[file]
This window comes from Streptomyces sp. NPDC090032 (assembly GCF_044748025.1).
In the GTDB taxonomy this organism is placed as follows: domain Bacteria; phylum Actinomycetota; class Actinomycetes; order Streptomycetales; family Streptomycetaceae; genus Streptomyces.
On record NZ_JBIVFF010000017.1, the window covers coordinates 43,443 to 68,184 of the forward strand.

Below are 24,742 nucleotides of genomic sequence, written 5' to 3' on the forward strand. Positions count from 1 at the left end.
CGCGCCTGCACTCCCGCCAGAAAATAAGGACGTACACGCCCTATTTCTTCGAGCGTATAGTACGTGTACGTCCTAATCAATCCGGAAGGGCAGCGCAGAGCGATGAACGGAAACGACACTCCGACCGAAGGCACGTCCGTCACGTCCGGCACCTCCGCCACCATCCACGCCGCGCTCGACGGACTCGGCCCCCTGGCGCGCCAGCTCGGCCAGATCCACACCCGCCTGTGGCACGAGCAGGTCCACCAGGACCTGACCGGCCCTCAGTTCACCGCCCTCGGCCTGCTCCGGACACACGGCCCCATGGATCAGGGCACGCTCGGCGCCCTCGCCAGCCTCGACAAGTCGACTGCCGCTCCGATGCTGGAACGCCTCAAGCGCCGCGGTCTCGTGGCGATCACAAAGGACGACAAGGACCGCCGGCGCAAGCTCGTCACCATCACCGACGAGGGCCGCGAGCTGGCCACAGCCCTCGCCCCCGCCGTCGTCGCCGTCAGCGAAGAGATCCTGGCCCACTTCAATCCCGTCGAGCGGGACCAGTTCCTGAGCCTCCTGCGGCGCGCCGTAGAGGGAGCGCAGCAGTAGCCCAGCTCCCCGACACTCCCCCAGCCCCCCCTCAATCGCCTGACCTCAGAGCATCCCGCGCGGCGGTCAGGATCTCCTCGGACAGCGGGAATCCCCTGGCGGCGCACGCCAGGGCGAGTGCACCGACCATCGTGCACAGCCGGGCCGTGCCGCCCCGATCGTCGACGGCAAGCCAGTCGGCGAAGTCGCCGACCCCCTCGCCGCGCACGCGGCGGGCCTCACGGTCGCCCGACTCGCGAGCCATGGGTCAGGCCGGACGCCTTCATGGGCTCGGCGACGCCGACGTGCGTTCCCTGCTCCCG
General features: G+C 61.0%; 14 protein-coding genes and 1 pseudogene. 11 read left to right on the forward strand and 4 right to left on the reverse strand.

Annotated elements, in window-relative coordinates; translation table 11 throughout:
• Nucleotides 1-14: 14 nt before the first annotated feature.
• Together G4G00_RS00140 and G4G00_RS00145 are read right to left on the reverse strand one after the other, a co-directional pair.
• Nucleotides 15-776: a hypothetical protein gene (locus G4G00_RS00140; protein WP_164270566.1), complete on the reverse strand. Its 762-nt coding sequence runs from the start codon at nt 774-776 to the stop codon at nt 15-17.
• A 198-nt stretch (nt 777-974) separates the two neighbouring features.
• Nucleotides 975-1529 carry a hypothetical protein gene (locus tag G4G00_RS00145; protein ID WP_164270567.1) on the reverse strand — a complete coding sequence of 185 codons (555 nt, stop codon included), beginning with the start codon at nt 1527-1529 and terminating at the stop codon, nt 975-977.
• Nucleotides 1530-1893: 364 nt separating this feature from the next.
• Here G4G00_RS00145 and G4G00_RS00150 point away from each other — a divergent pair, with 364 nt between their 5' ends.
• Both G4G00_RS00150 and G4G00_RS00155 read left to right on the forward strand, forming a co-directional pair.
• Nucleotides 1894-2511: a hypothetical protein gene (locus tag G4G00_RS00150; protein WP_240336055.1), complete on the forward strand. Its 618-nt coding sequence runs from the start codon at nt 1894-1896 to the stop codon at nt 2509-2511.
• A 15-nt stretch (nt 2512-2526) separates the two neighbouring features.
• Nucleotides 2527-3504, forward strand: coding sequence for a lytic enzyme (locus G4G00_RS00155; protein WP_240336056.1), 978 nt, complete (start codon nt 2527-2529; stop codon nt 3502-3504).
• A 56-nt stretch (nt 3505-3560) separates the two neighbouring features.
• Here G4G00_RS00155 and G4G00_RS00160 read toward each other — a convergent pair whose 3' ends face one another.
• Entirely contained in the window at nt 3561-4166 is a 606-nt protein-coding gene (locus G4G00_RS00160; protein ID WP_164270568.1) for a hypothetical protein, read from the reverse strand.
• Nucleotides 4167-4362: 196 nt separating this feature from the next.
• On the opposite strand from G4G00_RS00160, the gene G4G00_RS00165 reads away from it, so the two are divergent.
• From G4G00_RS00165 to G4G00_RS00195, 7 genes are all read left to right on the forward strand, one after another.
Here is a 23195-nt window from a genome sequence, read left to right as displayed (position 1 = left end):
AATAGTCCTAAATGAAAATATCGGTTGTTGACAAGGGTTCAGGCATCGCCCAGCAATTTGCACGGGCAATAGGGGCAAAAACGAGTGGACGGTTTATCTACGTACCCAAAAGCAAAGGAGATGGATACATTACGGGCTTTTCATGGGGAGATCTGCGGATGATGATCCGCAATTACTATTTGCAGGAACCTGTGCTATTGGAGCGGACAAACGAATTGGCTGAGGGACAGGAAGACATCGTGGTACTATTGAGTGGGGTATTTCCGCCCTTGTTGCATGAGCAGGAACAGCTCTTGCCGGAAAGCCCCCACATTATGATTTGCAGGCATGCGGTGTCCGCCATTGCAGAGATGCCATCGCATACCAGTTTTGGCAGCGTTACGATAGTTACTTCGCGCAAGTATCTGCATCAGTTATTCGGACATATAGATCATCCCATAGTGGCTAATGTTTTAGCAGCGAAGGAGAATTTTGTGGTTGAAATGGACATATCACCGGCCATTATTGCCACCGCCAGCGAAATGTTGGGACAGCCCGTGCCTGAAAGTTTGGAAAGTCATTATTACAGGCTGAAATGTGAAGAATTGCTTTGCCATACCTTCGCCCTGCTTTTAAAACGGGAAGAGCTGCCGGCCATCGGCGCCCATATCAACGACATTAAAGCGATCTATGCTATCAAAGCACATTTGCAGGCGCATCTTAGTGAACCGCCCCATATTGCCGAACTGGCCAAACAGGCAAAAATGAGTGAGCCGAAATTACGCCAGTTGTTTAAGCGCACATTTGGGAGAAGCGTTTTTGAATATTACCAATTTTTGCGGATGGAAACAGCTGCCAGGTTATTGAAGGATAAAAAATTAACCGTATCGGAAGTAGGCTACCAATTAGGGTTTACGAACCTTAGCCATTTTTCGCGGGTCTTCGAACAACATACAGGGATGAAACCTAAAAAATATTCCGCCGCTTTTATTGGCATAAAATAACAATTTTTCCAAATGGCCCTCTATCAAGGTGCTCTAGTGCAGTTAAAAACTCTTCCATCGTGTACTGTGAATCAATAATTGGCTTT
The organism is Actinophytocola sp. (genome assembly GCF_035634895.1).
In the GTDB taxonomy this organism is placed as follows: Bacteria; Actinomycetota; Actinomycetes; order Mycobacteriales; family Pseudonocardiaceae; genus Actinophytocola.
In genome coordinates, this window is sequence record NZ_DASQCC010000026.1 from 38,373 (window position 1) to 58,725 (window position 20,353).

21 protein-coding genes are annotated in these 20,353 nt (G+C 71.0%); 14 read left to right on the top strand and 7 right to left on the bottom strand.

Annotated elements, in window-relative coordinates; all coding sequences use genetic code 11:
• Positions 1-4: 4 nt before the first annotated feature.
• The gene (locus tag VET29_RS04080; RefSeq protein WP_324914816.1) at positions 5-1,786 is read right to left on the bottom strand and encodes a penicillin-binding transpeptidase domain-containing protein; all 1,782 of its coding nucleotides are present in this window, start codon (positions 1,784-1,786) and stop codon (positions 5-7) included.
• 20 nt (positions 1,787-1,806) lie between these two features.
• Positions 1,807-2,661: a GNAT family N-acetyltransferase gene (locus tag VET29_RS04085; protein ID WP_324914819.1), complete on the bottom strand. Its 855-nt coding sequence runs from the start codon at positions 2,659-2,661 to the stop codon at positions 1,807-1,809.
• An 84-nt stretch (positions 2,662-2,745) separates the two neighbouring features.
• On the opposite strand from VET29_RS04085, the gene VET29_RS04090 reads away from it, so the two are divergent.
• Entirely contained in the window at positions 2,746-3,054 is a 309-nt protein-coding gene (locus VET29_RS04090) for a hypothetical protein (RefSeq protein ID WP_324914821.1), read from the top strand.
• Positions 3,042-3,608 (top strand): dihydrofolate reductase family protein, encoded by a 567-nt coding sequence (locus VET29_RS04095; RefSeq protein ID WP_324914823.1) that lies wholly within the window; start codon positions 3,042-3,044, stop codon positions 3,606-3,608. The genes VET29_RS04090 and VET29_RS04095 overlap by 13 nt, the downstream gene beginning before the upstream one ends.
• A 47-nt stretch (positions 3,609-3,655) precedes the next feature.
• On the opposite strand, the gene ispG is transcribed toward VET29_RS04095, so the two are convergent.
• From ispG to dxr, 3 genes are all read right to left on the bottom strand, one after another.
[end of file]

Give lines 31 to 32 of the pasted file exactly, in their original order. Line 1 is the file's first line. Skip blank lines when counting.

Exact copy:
Annotated elements, in window-relative coordinates; all coding sequences use genetic code 11:
• Positions 1-4: 4 nt before the first annotated feature.